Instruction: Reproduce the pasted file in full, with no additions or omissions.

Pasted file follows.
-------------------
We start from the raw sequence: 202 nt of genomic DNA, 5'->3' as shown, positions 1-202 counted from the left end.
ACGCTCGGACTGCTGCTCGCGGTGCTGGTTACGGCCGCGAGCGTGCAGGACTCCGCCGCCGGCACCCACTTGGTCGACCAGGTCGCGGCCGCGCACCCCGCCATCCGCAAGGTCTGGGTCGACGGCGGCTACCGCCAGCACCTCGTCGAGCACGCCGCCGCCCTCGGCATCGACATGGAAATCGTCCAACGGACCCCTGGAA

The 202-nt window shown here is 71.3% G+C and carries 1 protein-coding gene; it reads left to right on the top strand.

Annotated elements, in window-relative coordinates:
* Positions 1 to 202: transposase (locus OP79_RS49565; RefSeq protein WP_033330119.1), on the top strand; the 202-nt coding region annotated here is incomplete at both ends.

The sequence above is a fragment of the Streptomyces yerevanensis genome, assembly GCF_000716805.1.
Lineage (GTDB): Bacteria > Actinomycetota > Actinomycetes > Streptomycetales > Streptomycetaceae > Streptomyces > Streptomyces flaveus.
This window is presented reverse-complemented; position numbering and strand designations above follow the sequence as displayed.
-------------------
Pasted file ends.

We start from the raw sequence: 202 nt of genomic DNA, 5'->3' as shown, positions 1-202 counted from the left end.
ACGCTCGGACTGCTGCTCGCGGTGCTGGTTACGGCCGCGAGCGTGCAGGACTCCGCCGCCGGCACCCACTTGGTCGACCAGGTCGCGGCCGCGCACCCCGCCATCCGCAAGGTCTGGGTCGACGGCGGCTACCGCCAGCACCTCGTCGAGCACGCCGCCGCCCTCGGCATCGACATGGAAATCGTCCAACGGACCCCTGGAA

The 202-nt window shown here is 71.3% G+C and carries 1 protein-coding gene; it reads left to right on the top strand.

Annotated elements, in window-relative coordinates:
* Positions 1 to 202: transposase (locus OP79_RS49565; RefSeq protein WP_033330119.1), on the top strand; the 202-nt coding region annotated here is incomplete at both ends.

The sequence above is a fragment of the Streptomyces yerevanensis genome, assembly GCF_000716805.1.
Lineage (GTDB): Bacteria > Actinomycetota > Actinomycetes > Streptomycetales > Streptomycetaceae > Streptomyces > Streptomyces flaveus.
This window is presented reverse-complemented; position numbering and strand designations above follow the sequence as displayed.